Now enjoy your weekend flying you kids and fly safe.
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Old 9th Oct 2014, 22:59
  #1294 (permalink)  
Join Date: Aug 2004
Location: moon
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A Warning To CASA.

If I was running CASA, I would be extremely worried about its future because a vicious circle is forming very quickly.

Administration is not cheap. If administrative costs keep increasing to the point where market participants start leaving the industry, a vicious circle forms where increasing administrative charges have to be born by a decreasing number of participants.

The major airlines can not be milked - they have political clout and can tell CASA where to stick it and in any case CASA don't have the skills, experience, courage and capabilities in depth to make any meaningful regulatory impact on Qantas and its competitors, let alone value add. That is why Terry Farquesons A380 endorsement is a joke - Qantas will not permit CASA to have anything to do with its operations apart from a little window dressing for appearances sake, and that by the way from a Qantas pilot mate.

That leaves the Third tier airlines, charter, GA and recreational sectors to pick up CASA's tab. My impression is that those people are fast running out of money to pay for "exemptions", "permissions" and "acceptances", the cost of which are now apparently escalating to stratospheric heights.

At some point the last straw breaks the camels back and CASA will be overtaken by events. Let me tell you where I see the trends going and why I would be concerned if I was CASA:

- Rapid technological change, particularly in Avionics, is going to put very major pressure on CASA to approve/accept. call it what you will, a bewildering array of new technologies and do it fast or risk becoming a laughing stock as well as courting widespread disobedience and flaunting of its rules. The whole electronic flight bag / iPad issue is a case in point.

For example, I can already access the marine AIS (automatic identification system) via an App. I can even paint myself on radar screens as displacing 20,000 tons if i want to.


I wonder how fast the aviation equivalent "plane beacon" App will arrive and how that will totally disrupt ADS-B?

- Civil disobedience, although I have no knowledge of it, I would expect that at some point, a proportion of aircraft operators are going to start to decide to operate illegally making the judgement that the cost and likelihood of getting caught is smaller than the cost and complexity of compliance. If that proportion is significant it will swamp whatever oversight mechanism CASA thinks it has.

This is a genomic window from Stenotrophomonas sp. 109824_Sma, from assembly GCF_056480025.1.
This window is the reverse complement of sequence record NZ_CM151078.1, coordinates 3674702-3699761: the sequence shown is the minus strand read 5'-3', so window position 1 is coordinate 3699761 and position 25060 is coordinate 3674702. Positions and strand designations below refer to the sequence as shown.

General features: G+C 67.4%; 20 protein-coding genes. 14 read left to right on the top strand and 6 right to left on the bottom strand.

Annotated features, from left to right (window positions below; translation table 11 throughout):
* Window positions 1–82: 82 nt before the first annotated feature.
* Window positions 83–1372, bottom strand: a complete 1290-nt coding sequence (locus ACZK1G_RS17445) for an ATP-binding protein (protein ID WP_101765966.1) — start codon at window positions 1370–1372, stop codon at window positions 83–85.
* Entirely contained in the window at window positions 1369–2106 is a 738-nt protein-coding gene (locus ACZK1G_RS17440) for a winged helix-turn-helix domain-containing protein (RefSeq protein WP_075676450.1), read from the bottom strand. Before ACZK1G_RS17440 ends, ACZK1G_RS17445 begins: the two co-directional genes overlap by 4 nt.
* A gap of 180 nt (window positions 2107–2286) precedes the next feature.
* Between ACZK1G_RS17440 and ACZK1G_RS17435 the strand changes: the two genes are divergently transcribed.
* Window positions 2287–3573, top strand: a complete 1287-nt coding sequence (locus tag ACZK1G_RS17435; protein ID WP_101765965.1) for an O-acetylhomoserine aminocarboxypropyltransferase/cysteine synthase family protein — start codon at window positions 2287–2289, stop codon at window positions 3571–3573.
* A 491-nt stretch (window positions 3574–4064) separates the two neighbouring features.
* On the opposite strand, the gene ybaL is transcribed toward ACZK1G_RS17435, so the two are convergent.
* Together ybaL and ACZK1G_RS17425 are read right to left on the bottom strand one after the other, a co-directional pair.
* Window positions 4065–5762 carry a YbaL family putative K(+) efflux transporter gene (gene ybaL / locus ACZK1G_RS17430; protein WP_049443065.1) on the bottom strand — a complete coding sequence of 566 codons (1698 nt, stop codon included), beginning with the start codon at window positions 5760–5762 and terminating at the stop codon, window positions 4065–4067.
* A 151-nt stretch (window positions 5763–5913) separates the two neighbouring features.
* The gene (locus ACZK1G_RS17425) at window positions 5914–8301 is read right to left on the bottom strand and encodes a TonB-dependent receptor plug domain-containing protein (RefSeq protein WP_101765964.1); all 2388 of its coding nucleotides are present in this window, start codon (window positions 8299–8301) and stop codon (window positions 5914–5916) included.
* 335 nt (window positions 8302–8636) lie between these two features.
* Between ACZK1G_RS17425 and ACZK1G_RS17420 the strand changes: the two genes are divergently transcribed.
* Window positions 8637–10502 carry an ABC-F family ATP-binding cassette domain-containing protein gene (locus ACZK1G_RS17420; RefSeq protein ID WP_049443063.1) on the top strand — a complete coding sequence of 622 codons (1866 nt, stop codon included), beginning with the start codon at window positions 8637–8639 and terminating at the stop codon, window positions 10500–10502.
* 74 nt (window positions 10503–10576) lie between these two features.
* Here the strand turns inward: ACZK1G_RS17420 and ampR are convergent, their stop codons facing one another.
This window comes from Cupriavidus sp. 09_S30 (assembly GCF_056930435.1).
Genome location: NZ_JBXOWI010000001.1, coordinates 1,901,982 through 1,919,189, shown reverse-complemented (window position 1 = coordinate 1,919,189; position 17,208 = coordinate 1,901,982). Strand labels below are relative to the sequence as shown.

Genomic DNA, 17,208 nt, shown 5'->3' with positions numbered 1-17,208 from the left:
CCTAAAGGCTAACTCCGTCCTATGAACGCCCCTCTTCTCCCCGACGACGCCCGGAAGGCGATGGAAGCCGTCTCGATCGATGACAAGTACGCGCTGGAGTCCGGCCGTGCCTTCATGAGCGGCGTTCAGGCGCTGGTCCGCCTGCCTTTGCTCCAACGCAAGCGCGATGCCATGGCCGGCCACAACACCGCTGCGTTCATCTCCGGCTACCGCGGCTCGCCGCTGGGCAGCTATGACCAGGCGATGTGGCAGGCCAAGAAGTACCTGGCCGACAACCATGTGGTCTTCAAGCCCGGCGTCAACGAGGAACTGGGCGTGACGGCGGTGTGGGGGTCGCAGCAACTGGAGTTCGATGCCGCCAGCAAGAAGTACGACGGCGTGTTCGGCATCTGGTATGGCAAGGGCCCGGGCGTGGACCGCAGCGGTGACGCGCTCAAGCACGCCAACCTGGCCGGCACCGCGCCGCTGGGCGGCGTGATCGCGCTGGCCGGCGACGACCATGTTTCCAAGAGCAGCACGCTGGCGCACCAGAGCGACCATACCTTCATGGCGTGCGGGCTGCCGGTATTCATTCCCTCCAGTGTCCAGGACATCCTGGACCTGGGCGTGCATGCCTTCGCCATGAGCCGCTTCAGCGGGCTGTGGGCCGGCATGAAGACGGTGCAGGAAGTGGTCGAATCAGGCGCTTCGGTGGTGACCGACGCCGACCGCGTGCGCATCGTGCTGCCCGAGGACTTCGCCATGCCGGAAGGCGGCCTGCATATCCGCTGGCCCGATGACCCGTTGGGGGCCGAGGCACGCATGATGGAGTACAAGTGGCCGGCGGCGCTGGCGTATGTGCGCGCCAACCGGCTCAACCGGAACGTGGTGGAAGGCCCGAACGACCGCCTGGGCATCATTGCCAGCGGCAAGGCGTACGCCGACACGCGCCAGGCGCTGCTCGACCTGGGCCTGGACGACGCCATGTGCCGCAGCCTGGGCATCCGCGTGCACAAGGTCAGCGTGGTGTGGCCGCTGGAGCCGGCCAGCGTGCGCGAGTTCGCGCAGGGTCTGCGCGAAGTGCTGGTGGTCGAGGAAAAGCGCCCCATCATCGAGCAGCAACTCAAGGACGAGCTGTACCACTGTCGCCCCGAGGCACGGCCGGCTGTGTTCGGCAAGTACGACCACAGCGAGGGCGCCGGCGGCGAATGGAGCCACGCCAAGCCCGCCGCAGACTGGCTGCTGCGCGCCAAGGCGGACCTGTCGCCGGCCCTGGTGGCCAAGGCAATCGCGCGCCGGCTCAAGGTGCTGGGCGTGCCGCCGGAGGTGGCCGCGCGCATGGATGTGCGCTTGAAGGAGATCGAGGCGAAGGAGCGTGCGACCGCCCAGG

- A general economic downturn will also contribute to this vicious circle. I do not believe the Federal Treasurer is going to allow CASA to continue wasting money.

By my way of thinking, it is not a good idea for CASA management to assume that the Government will continue to put up with their antics. A good place to start would be the Senate Estimates Committee asking very pointed questions about the need for the Acting DAS to get an A380 endorsement.
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Old 9th Oct 2014, 23:28
  #1295 (permalink)  
Join Date: Apr 2007
Location: Go west young man
Posts: 1,733
Angel 'Plight of the Angels' - Former heavyweight weighs in.

Although the potential Angel Flight embuggerance, instigated by our big "R" regulator, has slid slightly to the edge of the radar it is still very much a political hot potato for the Wuss & his minions... Example - Scott Lobbies For Angel Flight:
Member for Maranoa Bruce Scott says the Federal Government is all about “removing red tape” rather than creating “onerous obstacles” for charity organisations such as Angel Flight.

Angel Flight CEO Bill Bristow recently criticised a Civil Aviation Safety Authority (CASA) discussion paper that suggested the charity group should be included under a new aviation organisation which would approve pilots and aircraft types, and monitor safety standards.

“There has been no demonstrated safety issue arising out of Angel Flight’s already greater than 16,500 missions and therefore the ‘safety authority’ appears to be introducing … bureaucratic intervention which does not appear to us to have any foundation,” Mr Bristow told The Australian newspaper.

Mr Scott said today he had made urgent representations to the Deputy Prime Minister Warren Truss to ensure Angel Flight, “a well-respected and admired community organisation”, could continue its work.

“Angel Flight does outstanding work across Australia with its volunteers, including the pilots, giving their time and resources so country people with health issues – who are under financial hardship – can obtain the treatment they need,” Mr Scott said.

“The Liberal National Coalition Government is all about removing red tape and cutting regulations that place unreasonable burdens on businesses and community organisations.

“We are not in favour of creating onerous obstacles where none are needed.

“CASA is responsible for ensuring the safe operation of civil aircraft and that objective will not be compromised.

“From time to time, CASA issues discussion papers when it’s considering options to revise regulatory measures. The purpose of discussion papers is to ensure that options being considered are the best available before beginning any new rule making procedures.